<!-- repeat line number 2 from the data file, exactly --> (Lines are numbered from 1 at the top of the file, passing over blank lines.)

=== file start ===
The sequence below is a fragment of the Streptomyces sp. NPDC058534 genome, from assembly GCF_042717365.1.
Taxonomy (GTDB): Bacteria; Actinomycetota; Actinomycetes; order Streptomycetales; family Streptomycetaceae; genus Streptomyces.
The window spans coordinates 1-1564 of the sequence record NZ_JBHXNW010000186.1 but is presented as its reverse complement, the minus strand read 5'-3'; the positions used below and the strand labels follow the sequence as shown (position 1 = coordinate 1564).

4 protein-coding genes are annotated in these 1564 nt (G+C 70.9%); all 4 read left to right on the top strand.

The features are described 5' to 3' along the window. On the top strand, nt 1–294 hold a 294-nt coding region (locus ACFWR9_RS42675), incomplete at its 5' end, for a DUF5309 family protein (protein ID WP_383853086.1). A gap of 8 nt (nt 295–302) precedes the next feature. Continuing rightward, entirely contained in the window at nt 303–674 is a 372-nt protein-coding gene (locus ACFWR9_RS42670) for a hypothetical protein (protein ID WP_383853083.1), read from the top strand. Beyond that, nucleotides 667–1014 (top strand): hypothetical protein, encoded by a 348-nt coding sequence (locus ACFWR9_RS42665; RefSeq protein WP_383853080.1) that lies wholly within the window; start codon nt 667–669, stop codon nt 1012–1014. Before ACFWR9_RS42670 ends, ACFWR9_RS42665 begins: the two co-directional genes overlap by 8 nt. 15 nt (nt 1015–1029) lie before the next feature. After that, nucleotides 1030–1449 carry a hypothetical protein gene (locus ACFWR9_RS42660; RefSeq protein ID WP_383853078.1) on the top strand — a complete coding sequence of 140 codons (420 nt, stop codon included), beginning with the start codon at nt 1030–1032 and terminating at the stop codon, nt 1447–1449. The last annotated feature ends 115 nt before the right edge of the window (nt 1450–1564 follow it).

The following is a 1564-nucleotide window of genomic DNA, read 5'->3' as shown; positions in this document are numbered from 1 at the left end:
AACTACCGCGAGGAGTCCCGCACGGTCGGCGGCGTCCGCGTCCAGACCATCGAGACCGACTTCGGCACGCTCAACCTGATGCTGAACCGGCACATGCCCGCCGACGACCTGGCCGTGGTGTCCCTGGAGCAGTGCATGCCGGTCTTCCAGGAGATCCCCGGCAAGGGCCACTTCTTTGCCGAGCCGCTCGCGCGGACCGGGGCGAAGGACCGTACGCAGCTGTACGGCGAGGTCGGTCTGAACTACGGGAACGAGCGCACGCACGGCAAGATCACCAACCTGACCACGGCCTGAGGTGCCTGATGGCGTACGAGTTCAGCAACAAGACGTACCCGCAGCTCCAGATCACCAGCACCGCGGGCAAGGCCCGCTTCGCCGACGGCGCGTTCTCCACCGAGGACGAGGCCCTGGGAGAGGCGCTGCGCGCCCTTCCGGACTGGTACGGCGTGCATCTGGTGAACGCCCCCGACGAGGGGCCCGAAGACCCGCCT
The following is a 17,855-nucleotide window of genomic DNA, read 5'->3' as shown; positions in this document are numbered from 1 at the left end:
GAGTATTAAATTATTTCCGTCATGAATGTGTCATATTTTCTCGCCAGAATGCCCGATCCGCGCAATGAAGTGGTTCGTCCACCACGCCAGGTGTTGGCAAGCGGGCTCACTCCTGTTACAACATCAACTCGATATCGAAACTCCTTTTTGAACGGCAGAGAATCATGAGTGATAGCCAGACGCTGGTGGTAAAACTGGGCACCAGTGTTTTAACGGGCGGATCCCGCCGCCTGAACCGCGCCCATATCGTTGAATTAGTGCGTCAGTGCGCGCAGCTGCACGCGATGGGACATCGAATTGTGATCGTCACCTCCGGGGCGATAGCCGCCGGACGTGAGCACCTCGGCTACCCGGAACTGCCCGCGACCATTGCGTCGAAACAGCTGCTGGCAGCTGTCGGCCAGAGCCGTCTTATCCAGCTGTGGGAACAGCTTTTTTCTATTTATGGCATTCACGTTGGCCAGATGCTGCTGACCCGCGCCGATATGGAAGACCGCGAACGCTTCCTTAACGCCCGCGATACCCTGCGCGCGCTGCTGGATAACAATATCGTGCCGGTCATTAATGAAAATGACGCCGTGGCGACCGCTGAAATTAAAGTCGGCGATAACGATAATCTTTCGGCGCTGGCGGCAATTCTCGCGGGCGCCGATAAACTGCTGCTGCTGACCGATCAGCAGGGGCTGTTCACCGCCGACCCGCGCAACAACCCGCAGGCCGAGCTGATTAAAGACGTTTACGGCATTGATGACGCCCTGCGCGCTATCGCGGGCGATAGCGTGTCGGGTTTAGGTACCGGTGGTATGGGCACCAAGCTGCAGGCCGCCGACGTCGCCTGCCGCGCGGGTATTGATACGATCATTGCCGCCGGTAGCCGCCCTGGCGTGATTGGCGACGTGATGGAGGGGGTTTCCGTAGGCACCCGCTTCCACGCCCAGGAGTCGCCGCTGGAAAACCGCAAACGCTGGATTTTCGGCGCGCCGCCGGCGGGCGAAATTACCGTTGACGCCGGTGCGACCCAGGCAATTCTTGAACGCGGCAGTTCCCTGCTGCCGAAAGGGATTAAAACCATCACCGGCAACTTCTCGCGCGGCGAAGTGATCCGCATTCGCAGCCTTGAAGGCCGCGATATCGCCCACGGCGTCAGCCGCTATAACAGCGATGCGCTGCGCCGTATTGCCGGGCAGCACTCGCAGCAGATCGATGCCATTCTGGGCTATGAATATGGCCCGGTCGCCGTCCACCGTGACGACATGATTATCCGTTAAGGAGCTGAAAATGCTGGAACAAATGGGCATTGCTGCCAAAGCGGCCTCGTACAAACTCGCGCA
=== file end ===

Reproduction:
Taxonomy (GTDB): Bacteria; Actinomycetota; Actinomycetes; order Streptomycetales; family Streptomycetaceae; genus Streptomyces.